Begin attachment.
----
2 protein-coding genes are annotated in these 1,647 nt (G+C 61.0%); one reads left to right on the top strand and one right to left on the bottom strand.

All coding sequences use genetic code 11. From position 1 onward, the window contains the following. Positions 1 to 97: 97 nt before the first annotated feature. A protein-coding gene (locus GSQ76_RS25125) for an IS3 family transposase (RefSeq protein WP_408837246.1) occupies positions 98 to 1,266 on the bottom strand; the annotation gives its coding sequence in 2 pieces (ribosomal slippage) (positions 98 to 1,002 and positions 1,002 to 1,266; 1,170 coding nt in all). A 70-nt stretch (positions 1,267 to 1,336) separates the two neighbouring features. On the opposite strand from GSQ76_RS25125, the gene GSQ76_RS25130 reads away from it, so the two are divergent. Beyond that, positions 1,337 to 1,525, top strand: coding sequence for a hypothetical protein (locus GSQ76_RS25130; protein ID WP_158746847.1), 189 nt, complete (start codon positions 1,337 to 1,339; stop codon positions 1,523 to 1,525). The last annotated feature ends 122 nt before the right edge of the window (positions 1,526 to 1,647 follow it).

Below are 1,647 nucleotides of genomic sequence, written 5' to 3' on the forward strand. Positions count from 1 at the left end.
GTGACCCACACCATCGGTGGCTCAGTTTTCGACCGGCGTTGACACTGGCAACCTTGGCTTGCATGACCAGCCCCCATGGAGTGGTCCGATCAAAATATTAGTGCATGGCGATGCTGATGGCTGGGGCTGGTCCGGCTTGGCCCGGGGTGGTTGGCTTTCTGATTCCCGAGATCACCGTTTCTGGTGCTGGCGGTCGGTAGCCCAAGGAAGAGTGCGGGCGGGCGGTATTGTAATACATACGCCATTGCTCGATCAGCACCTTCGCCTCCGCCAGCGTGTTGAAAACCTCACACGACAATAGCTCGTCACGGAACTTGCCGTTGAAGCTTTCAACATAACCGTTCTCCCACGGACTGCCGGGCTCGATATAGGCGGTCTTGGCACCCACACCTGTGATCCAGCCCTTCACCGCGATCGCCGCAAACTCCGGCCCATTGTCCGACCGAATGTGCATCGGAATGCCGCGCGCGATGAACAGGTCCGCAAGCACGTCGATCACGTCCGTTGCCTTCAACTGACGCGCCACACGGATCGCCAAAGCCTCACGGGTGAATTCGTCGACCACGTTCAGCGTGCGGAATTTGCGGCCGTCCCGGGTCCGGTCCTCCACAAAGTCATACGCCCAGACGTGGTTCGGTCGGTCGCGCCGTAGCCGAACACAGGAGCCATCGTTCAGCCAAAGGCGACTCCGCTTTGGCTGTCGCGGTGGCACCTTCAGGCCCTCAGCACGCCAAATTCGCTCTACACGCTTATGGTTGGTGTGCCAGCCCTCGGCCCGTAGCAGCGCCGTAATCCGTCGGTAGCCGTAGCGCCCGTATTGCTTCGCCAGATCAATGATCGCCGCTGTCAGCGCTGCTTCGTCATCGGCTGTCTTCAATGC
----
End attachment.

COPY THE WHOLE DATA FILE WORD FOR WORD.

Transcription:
2 protein-coding genes are annotated in these 1,647 nt (G+C 61.0%); one reads left to right on the top strand and one right to left on the bottom strand.

All coding sequences use genetic code 11. From position 1 onward, the window contains the following. Positions 1 to 97: 97 nt before the first annotated feature. A protein-coding gene (locus GSQ76_RS25125) for an IS3 family transposase (RefSeq protein WP_408837246.1) occupies positions 98 to 1,266 on the bottom strand; the annotation gives its coding sequence in 2 pieces (ribosomal slippage) (positions 98 to 1,002 and positions 1,002 to 1,266; 1,170 coding nt in all). A 70-nt stretch (positions 1,267 to 1,336) separates the two neighbouring features. On the opposite strand from GSQ76_RS25125, the gene GSQ76_RS25130 reads away from it, so the two are divergent. Beyond that, positions 1,337 to 1,525, top strand: coding sequence for a hypothetical protein (locus GSQ76_RS25130; protein ID WP_158746847.1), 189 nt, complete (start codon positions 1,337 to 1,339; stop codon positions 1,523 to 1,525). The last annotated feature ends 122 nt before the right edge of the window (positions 1,526 to 1,647 follow it).

Below are 1,647 nucleotides of genomic sequence, written 5' to 3' on the forward strand. Positions count from 1 at the left end.
GTGACCCACACCATCGGTGGCTCAGTTTTCGACCGGCGTTGACACTGGCAACCTTGGCTTGCATGACCAGCCCCCATGGAGTGGTCCGATCAAAATATTAGTGCATGGCGATGCTGATGGCTGGGGCTGGTCCGGCTTGGCCCGGGGTGGTTGGCTTTCTGATTCCCGAGATCACCGTTTCTGGTGCTGGCGGTCGGTAGCCCAAGGAAGAGTGCGGGCGGGCGGTATTGTAATACATACGCCATTGCTCGATCAGCACCTTCGCCTCCGCCAGCGTGTTGAAAACCTCACACGACAATAGCTCGTCACGGAACTTGCCGTTGAAGCTTTCAACATAACCGTTCTCCCACGGACTGCCGGGCTCGATATAGGCGGTCTTGGCACCCACACCTGTGATCCAGCCCTTCACCGCGATCGCCGCAAACTCCGGCCCATTGTCCGACCGAATGTGCATCGGAATGCCGCGCGCGATGAACAGGTCCGCAAGCACGTCGATCACGTCCGTTGCCTTCAACTGACGCGCCACACGGATCGCCAAAGCCTCACGGGTGAATTCGTCGACCACGTTCAGCGTGCGGAATTTGCGGCCGTCCCGGGTCCGGTCCTCCACAAAGTCATACGCCCAGACGTGGTTCGGTCGGTCGCGCCGTAGCCGAACACAGGAGCCATCGTTCAGCCAAAGGCGACTCCGCTTTGGCTGTCGCGGTGGCACCTTCAGGCCCTCAGCACGCCAAATTCGCTCTACACGCTTATGGTTGGTGTGCCAGCCCTCGGCCCGTAGCAGCGCCGTAATCCGTCGGTAGCCGTAGCGCCCGTATTGCTTCGCCAGATCAATGATCGCCGCTGTCAGCGCTGCTTCGTCATCGGCTGTCTTCAATGC